The 2018 Nobel Prize in Physiology or Medicine was awarded to James P. Allison and Tasuku Honjo “for their discovery of cancer therapy by inhibition of negative immune regulation”. Their pioneering work on the CTLA4 and PD1 immune checkpoints revealed that these pathways act as so-called ‘brakes’ on the immune system, and showed that inhibition of these checkpoint pathways allows T cells to more effectively eradicate cancer cells. This research laid the foundation for the clinical development of immune checkpoint inhibitors, which have dramatically improved outcomes for many people with cancer.
Attempts to rid people of their cancer burden date back to 1600 B.C. when the disease was first recognized. But the idea of using a patient’s own immune system to eliminate aggressive cancers is more recent. James P. Allison and Tasuku Honjo’s discoveries have led to new medicines that activate the immune system and drive it to fight cancers. These therapies can defeat even the deadliest malignancies. Allison and Honjo have revolutionized our understanding of how the immune system recognizes tumor cells and have created a paradigm shift in clinical oncology that will likely alter how we treat cancer for the foreseeable future.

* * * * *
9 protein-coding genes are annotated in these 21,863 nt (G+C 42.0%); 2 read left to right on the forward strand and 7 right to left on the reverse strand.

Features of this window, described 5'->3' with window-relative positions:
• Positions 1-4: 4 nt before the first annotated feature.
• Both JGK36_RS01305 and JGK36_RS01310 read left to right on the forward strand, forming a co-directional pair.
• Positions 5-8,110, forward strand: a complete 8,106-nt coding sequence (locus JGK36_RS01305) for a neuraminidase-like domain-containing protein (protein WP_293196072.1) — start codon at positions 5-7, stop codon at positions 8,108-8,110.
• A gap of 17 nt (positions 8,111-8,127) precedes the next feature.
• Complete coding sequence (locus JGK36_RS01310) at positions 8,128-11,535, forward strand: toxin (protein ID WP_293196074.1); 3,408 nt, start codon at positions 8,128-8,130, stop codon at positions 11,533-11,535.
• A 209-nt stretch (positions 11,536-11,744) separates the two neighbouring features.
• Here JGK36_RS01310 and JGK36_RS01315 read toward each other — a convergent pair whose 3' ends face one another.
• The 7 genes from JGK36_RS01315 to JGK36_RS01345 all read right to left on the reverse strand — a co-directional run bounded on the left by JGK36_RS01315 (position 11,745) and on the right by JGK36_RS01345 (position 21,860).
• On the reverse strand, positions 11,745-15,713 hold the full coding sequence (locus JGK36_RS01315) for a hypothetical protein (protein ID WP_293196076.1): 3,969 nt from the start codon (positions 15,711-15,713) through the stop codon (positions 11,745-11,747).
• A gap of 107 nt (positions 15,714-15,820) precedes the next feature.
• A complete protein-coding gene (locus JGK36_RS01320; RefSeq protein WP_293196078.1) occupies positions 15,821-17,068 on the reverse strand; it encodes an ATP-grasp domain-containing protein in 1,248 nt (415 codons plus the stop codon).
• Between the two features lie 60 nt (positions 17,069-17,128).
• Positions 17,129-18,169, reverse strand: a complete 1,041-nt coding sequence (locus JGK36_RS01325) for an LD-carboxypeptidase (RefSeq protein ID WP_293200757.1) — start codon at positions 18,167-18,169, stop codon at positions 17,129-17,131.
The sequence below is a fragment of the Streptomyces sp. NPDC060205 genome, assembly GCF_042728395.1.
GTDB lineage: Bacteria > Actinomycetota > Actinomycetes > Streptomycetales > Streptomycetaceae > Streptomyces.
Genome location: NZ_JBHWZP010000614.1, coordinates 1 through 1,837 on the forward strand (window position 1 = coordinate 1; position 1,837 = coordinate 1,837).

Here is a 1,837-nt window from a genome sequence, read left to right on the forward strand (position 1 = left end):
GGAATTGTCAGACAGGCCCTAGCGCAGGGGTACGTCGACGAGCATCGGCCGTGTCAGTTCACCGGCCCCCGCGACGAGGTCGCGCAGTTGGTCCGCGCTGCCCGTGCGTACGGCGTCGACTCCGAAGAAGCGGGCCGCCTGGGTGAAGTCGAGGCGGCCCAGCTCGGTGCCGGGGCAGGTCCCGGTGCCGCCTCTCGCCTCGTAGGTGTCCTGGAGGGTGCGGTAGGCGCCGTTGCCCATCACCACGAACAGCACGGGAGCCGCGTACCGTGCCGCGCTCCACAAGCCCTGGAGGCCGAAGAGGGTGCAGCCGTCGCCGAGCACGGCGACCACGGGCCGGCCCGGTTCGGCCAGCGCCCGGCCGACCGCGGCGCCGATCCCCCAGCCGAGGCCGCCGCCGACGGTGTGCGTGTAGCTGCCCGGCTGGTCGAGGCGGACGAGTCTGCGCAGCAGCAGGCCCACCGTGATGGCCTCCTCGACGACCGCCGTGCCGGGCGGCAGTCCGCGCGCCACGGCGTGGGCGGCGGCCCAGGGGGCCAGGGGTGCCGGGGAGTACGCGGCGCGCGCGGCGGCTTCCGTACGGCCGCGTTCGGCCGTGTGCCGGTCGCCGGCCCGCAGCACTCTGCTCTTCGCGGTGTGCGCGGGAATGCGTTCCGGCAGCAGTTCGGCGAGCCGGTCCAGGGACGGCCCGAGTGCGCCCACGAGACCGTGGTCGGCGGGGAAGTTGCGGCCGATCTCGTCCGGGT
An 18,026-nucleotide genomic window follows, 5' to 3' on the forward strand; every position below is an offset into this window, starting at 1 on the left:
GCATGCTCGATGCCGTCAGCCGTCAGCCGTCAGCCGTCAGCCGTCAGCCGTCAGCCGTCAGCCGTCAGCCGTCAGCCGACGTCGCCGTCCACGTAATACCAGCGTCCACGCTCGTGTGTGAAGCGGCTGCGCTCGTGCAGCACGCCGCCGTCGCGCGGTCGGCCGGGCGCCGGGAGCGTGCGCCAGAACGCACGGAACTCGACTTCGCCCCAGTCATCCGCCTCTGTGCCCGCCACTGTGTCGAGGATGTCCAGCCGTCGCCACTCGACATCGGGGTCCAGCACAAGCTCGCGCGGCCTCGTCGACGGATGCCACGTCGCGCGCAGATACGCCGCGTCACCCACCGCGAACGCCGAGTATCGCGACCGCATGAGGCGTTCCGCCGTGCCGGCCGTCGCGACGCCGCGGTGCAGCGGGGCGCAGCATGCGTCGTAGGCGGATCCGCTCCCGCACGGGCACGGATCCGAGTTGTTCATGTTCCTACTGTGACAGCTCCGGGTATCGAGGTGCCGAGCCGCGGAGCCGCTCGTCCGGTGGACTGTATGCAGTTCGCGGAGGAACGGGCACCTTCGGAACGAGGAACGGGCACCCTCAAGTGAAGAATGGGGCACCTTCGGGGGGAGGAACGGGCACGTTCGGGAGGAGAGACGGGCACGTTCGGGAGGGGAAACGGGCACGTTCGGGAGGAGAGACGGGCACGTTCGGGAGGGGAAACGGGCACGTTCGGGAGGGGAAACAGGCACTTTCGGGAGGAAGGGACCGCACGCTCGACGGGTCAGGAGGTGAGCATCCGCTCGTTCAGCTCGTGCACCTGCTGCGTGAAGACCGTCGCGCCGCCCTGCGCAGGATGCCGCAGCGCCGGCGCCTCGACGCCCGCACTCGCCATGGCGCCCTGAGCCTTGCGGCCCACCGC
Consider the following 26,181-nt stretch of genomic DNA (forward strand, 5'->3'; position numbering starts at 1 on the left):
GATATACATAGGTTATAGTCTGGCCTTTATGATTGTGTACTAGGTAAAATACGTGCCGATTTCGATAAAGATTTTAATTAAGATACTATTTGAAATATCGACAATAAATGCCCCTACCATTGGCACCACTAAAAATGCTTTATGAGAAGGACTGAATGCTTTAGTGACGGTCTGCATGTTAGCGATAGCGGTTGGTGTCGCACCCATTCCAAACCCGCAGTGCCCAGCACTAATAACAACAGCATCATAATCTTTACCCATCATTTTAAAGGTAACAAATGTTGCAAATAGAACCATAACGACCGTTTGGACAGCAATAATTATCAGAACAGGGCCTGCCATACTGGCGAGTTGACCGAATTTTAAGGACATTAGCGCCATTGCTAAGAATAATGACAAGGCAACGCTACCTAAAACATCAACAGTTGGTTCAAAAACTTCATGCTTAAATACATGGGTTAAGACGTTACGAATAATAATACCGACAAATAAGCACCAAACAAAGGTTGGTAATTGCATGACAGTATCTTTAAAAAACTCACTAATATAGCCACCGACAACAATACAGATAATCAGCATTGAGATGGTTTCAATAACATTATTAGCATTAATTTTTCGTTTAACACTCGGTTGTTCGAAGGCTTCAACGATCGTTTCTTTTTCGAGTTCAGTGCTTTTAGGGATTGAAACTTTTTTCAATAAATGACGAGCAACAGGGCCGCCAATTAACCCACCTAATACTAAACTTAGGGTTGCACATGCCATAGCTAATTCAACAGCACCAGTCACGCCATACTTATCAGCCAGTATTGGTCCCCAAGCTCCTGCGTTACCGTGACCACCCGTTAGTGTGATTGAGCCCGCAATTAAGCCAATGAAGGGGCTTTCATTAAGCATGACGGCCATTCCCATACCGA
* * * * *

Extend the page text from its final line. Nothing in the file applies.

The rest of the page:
To date, our best tools for treating aggressive cancers that have spread beyond the range of curative surgery have been radiation therapy and systemic chemotherapy agents. For the most part these treatments kill rapidly dividing tumor cells by damaging their DNA or disrupting other essential cellular processes. This has led to most of the significant treatment advances we have achieved in terms of long-term survival in patients with advanced cancers. To understand the significance of Allison and Honjo’s discoveries, one must appreciate researchers have been trying to rally a powerful immune response against tumor cells for the past century. Prior to Allison and Honjo’s work, researchers believed that aggressive cancers grew unchecked because the immune response was too weak. The consensus was that if one could stimulate the immune system, it would respond and destroy the invasive tumor cells. Allison and Honjo, however, made a critical leap when they characterized two very important and potent pathways – called “immune checkpoints” – that can shut down the immune response. These pathways inhibit T cells – white blood cells that are charged with destroying virus-infected cells and tumor cells – and prevent them from “seeing” and attacking the tumor. Allison and Honjo identified and characterized two different proteins, called CTLA-4 and PD-1, respectively, that sit on the surface of T-cells. When these proteins interact with matching proteins on tumor cells or other immune cells – the way a key fits a lock – the T-cells fall into “sleep mode” and don’t attack the tumor. In many patients with cancer, these CTLA-4 and PD-1 pathways shut down anti-tumor immune activity. Without immune surveillance, the tumors grow and spread. This meant that our early attempts to activate the immune system were like trying to drive a car with the brake pedal pressed to the floor. No matter how we tried, or stepped on the gas, the brakes thwarted any progress. But Allison and Honjo’s research led to the development of a new type of drug: monoclonal antibodies that block the regulatory pathways controlled by CTLA-4 and PD-1. These drugs, called immune checkpoint inhibitors, basically attach to the CTLA-4 and PD-1 proteins and prevent them from switching off the T-cells. These new antibody-drugs have led to dramatic tumor regressions. The results are so impressive that the FDA has approved their use for a variety of advanced cancers such as: metastatic melanoma, lung cancer, kidney cancer, bladder cancer, head and neck cancers, and other tumors.